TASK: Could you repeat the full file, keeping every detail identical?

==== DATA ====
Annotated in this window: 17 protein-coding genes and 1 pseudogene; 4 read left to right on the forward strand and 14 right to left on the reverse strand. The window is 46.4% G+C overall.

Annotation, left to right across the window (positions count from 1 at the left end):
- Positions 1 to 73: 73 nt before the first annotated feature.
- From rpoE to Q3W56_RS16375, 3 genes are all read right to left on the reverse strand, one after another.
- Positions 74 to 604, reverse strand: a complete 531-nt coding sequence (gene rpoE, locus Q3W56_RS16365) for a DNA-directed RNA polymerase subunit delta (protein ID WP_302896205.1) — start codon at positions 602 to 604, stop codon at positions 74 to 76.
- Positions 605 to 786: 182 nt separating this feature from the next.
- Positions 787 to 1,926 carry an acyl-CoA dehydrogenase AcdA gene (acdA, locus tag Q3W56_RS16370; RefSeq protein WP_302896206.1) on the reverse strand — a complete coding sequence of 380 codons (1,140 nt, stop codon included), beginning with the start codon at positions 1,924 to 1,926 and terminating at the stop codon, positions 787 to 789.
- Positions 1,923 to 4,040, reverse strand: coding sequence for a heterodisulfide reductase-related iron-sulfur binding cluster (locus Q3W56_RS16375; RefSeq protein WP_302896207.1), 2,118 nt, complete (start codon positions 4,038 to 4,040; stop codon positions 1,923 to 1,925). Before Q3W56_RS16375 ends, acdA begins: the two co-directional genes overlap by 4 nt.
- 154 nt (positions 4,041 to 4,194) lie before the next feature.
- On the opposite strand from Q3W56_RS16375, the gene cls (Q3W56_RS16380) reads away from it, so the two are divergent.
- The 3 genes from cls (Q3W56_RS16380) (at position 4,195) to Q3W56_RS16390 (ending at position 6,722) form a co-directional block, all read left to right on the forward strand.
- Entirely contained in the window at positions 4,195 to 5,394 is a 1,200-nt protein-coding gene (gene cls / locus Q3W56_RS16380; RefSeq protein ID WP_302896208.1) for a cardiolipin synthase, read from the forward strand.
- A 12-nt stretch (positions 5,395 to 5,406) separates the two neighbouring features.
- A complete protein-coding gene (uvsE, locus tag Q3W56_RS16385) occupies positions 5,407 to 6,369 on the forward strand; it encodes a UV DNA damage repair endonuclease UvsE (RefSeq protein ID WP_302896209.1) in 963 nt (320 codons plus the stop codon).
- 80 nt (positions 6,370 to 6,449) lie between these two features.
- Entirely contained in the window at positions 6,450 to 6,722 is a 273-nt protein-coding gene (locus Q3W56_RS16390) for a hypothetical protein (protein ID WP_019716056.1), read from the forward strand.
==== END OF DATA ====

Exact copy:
Annotated in this window: 17 protein-coding genes and 1 pseudogene; 4 read left to right on the forward strand and 14 right to left on the reverse strand. The window is 46.4% G+C overall.

Annotation, left to right across the window (positions count from 1 at the left end):
- Positions 1 to 73: 73 nt before the first annotated feature.
- From rpoE to Q3W56_RS16375, 3 genes are all read right to left on the reverse strand, one after another.
- Positions 74 to 604, reverse strand: a complete 531-nt coding sequence (gene rpoE, locus Q3W56_RS16365) for a DNA-directed RNA polymerase subunit delta (protein ID WP_302896205.1) — start codon at positions 602 to 604, stop codon at positions 74 to 76.
- Positions 605 to 786: 182 nt separating this feature from the next.
- Positions 787 to 1,926 carry an acyl-CoA dehydrogenase AcdA gene (acdA, locus tag Q3W56_RS16370; RefSeq protein WP_302896206.1) on the reverse strand — a complete coding sequence of 380 codons (1,140 nt, stop codon included), beginning with the start codon at positions 1,924 to 1,926 and terminating at the stop codon, positions 787 to 789.
- Positions 1,923 to 4,040, reverse strand: coding sequence for a heterodisulfide reductase-related iron-sulfur binding cluster (locus Q3W56_RS16375; RefSeq protein WP_302896207.1), 2,118 nt, complete (start codon positions 4,038 to 4,040; stop codon positions 1,923 to 1,925). Before Q3W56_RS16375 ends, acdA begins: the two co-directional genes overlap by 4 nt.
- 154 nt (positions 4,041 to 4,194) lie before the next feature.
- On the opposite strand from Q3W56_RS16375, the gene cls (Q3W56_RS16380) reads away from it, so the two are divergent.
- The 3 genes from cls (Q3W56_RS16380) (at position 4,195) to Q3W56_RS16390 (ending at position 6,722) form a co-directional block, all read left to right on the forward strand.
- Entirely contained in the window at positions 4,195 to 5,394 is a 1,200-nt protein-coding gene (gene cls / locus Q3W56_RS16380; RefSeq protein ID WP_302896208.1) for a cardiolipin synthase, read from the forward strand.
- A 12-nt stretch (positions 5,395 to 5,406) separates the two neighbouring features.
- A complete protein-coding gene (uvsE, locus tag Q3W56_RS16385) occupies positions 5,407 to 6,369 on the forward strand; it encodes a UV DNA damage repair endonuclease UvsE (RefSeq protein ID WP_302896209.1) in 963 nt (320 codons plus the stop codon).
- 80 nt (positions 6,370 to 6,449) lie between these two features.
- Entirely contained in the window at positions 6,450 to 6,722 is a 273-nt protein-coding gene (locus Q3W56_RS16390) for a hypothetical protein (protein ID WP_019716056.1), read from the forward strand.